To reimagine who we are, to understand who have become, is a group activity. It requires public truth-telling and personal reflection. For this to be a fair process, a just process, an inclusive process, we need to ensure that each and every citizen has access to that discussion and the facts that inform it. That’s why there is a library at OWS.
Libraries serve as an equalizer, reducing information-asymmetry so that all citizens can debate on a level playing field. They offer access to all ideas not because all ideas are equally good or true, but because all ideas deserve their chance to be heard and because nothing becomes more enticing than an idea censored or hidden.
“Information is liberation” is a truth that can be hard to grasp from a position of privilege. If you work for a university or live in a large city with a strong library system, information is like oxygen: always there, always (apparently) free. For the many millions who don’t work for a university and who don’t live in a large city with a well funded public library, information is scarce and often expensive.
It should go without saying, but we cannot be free as a people if we do not all have access to high quality information, including information that comes through stories and poetry. Without information and stories we can’t examine narratives put forth by the powerful and judge them from a position of information-equality. [...]
Healing ourselves, redeeming our politics and our culture, requires a new understanding of who we have become as a people. It requires a reimagining of what it means to be an American, how we treat one another, and how we behave in the world. Democracy is only possible if we have political equality and political equality is only possible when each and every citizen has both a strong education and ongoing access to the stream of scholarly and cultural conversation.
Libraries are more important than ever in these times. They guard the right of the public to know and to seek answers, they provide all citizens with access to facts, to the cultural narratives that aren’t approved by the dominant power structure, and most of all they contribute to the creation of political equality between citizens by reducing the impacts of economic inequality.
The People’s Library at OWS, and all of the other occupation libraries, are an expression of these roles. They stand in the midst of the protest as a living embodiment of the vision of a just and democratic society we all hold so dearly. The creation of the libraries is an act of protest that says, “We are all one and together we will build the society we have all imagined.”
Books have been doing this kind of work for a long time. In the middle of the nineteenth century, England’s Chartist movement — its energies strikingly similar to those of the Occupy movement, its intent similarly misunderstood by the powerful — established reading rooms throughout Britain. This was an era when public libraries were not widespread; most lending libraries charged subscription fees. The free Chartist libraries were enormously popular — and for the elite, enormously unsettling. A commentator in Blackwood’s magazine argued that “Whenever the lower order of any state have obtained a smattering of knowledge they have generally used it to produce national ruin.” Utilitarian reformers sought public funding for libraries where, they argued the intellectual appetites of working class-readers could safely be turned to productive ends.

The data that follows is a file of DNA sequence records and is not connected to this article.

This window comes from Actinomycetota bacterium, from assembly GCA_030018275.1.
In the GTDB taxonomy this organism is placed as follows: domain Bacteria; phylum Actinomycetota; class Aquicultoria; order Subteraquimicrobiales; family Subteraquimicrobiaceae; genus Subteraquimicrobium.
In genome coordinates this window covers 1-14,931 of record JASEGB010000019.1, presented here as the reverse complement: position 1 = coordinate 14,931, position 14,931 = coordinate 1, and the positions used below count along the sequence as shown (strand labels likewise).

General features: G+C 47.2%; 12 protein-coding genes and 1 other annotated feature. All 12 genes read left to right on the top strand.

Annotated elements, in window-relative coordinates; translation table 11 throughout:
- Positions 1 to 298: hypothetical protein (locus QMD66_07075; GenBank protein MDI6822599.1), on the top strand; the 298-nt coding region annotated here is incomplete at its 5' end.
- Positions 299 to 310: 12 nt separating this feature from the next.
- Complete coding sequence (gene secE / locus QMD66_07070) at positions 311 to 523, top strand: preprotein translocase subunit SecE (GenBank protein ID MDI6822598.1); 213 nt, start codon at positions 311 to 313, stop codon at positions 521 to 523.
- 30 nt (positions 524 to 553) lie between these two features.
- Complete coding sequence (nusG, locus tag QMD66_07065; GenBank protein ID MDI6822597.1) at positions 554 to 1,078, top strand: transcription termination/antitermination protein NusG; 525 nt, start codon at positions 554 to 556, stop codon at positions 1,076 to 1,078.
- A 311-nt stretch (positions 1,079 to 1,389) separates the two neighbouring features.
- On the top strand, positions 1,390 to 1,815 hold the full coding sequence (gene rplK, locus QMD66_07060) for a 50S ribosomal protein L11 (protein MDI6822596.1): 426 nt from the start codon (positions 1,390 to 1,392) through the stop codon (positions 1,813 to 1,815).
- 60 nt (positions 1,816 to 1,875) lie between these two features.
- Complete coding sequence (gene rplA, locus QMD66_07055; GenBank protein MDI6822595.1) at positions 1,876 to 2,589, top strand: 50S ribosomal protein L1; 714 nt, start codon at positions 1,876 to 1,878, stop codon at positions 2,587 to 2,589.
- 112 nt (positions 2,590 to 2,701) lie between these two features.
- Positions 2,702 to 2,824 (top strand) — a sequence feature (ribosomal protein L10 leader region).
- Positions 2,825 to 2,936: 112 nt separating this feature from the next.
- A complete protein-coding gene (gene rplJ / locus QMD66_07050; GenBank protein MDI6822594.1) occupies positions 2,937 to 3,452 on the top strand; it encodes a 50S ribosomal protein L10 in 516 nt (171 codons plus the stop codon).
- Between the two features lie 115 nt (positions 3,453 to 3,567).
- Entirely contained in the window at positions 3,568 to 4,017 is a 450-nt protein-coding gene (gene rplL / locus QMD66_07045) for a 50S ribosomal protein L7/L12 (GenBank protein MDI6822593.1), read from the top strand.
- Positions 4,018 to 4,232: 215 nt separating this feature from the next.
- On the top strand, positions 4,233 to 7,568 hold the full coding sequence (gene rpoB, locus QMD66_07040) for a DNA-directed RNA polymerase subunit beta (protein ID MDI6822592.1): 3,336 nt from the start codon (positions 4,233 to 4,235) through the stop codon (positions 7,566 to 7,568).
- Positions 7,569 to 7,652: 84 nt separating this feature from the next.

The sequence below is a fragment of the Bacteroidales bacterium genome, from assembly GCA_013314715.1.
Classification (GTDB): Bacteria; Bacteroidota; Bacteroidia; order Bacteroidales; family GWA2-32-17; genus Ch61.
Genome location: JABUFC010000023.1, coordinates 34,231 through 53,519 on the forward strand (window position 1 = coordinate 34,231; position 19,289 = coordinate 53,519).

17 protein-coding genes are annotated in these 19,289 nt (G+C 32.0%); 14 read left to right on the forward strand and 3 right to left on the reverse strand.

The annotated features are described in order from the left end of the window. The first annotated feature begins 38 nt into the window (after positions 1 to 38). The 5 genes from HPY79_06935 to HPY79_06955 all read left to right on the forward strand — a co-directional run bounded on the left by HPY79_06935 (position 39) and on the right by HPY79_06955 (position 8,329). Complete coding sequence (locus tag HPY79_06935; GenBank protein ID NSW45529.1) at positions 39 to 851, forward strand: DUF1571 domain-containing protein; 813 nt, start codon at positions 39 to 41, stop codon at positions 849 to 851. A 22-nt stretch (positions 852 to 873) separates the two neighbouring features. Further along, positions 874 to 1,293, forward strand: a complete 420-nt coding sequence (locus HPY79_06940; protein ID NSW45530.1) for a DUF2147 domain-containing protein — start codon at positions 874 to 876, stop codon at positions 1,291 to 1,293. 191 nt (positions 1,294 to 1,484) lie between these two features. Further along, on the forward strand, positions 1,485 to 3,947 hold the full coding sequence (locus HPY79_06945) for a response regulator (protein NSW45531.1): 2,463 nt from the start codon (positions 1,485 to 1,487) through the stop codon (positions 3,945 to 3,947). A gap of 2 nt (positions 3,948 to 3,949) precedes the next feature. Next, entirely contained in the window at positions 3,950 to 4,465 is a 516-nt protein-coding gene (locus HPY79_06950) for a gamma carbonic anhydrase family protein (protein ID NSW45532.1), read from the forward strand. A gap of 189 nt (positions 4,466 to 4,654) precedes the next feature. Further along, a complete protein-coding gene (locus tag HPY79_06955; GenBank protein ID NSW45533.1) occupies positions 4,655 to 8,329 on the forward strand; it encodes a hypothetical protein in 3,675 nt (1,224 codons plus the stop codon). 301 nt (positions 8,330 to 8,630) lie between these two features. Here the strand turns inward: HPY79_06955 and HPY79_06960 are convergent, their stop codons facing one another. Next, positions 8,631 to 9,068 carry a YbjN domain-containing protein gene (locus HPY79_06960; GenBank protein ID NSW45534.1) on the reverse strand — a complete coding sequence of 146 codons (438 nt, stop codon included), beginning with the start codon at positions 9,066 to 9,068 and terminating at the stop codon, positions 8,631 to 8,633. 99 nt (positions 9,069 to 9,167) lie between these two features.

Battles also links to a fascinating post by Jo Guldi, who argues for the significance of the act of occupying itself — the assertion of the right to take up space and proclaim ourselves an integral part of the infinite city:
The right to the city — to inhabit it, to participate in its governance, to reshape it — is a right that has to be continually renewed. Over the last four decades we have sat upon the accomplishments of the 60s, the settlements bequeathed from lunch-counter sit-ins and free-speech protests. But those rights are now in question. Through the extension of private ownership the vry parks in which Occupy Wall Street protestors now sit are privately-held parcels opened to the public at the pleasure of a private corporation. Our right to the village green has become so tenuous.
An occupation by the people is a taking up of space by the people. It takes up the vacant concrete spaces slid through by glanceless men in peacoats and umbrellas. It takes up the concrete corridors clogged by heavy-moving SUVs. It takes up the visual space crowded by advertisements featuring half-naked women in perfume. It replaces all of that open, lifeless city with another city, a human city of faces, of voices, arguing, debating.
And this is something that libraries are a vital part of, as well. A free library is a public space — a physical gathering place for people, books, arguments, and ideas — in an era when such spaces, and the ideal of community and citizenship that they represent, are increasingly dwindling and increasingly necessary. Matthew Battles again:
[T]here’s something especially forcible about occupying, about taking up space. This is doubly true now, in a time when the virtual has grown so magically, richly figured, while the texture of public space becomes ever more inhospitable to the all-but-forgotten kinesthetic dimension of the public sphere. That is what’s palpable even on a rainy morning when people energized by ideas and stories come together in a sodden tent filled with books. The medium doesn’t matter so much, of course; it’s the people, the ideas, the stories, the charge that count. Perhaps the best word for it after all is utopia — ephemeral, tactile, tactical.
Information is power, and power belongs to the people. And the People’s Library — like all public libraries — makes its invitation clear: “Come down and get some power.”